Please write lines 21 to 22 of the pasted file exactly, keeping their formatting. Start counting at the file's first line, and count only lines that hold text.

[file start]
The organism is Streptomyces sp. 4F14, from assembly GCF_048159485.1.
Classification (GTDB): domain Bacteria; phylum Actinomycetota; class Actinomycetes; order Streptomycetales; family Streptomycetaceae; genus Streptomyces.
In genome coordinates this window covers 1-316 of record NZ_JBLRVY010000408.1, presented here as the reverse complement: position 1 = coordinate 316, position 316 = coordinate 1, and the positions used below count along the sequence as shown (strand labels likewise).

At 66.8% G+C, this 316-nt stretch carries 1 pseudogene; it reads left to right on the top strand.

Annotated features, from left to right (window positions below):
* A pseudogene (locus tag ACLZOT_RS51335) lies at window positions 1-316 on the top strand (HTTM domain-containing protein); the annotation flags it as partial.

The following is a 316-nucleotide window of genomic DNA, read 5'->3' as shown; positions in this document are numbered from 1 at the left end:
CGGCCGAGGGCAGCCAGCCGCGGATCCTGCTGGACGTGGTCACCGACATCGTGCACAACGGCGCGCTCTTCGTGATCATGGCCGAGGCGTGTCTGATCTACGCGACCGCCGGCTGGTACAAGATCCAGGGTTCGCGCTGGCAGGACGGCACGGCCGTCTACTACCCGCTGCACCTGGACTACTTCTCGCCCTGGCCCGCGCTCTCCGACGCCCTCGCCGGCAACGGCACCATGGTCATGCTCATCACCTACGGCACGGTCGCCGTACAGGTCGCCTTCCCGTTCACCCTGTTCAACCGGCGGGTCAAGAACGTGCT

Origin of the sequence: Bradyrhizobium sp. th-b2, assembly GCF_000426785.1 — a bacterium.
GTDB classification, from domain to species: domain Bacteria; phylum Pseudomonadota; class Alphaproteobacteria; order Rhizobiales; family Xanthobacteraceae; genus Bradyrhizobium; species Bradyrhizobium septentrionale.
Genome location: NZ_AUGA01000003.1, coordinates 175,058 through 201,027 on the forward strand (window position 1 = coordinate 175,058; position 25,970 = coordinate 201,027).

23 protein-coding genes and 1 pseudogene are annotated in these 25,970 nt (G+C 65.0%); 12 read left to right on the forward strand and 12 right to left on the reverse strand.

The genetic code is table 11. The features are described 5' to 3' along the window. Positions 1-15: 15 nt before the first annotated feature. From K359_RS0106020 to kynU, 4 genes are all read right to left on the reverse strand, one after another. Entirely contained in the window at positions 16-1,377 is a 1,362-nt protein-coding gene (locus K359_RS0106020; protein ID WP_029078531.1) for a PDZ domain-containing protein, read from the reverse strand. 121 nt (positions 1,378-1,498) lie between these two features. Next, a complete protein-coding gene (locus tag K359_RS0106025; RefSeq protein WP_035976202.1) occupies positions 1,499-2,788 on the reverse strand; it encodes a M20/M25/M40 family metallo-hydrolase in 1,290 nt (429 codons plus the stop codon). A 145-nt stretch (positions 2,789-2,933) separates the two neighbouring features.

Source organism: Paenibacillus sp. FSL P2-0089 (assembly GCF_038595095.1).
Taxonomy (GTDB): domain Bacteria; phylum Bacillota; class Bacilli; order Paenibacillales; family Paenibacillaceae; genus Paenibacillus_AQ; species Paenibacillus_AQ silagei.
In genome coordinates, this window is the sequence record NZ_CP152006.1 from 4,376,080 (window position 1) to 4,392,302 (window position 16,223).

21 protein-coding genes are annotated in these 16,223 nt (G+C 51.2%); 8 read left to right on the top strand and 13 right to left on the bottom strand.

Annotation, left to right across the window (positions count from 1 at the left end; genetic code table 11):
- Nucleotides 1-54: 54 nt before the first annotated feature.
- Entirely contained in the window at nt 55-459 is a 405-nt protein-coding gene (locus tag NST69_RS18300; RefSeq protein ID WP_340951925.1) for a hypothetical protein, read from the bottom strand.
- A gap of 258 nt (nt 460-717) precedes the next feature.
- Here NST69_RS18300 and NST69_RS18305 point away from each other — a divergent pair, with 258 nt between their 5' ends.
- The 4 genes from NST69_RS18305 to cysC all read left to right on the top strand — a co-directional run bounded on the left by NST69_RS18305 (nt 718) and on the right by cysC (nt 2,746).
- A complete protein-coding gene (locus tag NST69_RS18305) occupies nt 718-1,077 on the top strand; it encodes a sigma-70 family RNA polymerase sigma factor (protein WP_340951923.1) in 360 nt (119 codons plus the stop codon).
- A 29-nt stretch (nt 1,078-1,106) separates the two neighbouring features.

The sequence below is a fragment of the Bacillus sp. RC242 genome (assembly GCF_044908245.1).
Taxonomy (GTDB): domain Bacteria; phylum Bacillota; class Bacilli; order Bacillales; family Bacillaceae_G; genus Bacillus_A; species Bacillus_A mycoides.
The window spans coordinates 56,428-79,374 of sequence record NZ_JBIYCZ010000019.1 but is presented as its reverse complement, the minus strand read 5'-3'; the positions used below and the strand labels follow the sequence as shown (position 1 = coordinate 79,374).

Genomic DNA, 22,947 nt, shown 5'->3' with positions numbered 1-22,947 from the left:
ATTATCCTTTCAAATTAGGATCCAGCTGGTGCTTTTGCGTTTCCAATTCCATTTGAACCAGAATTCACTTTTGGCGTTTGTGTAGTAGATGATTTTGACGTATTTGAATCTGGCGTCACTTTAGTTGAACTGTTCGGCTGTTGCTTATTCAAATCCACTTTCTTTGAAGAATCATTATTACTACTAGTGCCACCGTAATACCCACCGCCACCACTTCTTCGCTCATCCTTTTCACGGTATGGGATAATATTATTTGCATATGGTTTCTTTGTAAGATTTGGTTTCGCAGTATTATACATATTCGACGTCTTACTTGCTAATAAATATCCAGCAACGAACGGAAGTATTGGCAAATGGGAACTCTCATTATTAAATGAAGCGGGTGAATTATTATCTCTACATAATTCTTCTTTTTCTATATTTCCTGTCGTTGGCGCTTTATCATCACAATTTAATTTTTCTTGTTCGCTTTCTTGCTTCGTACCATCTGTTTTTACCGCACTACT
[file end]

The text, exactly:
- A gap of 258 nt (nt 460-717) precedes the next feature.
- Here NST69_RS18300 and NST69_RS18305 point away from each other — a divergent pair, with 258 nt between their 5' ends.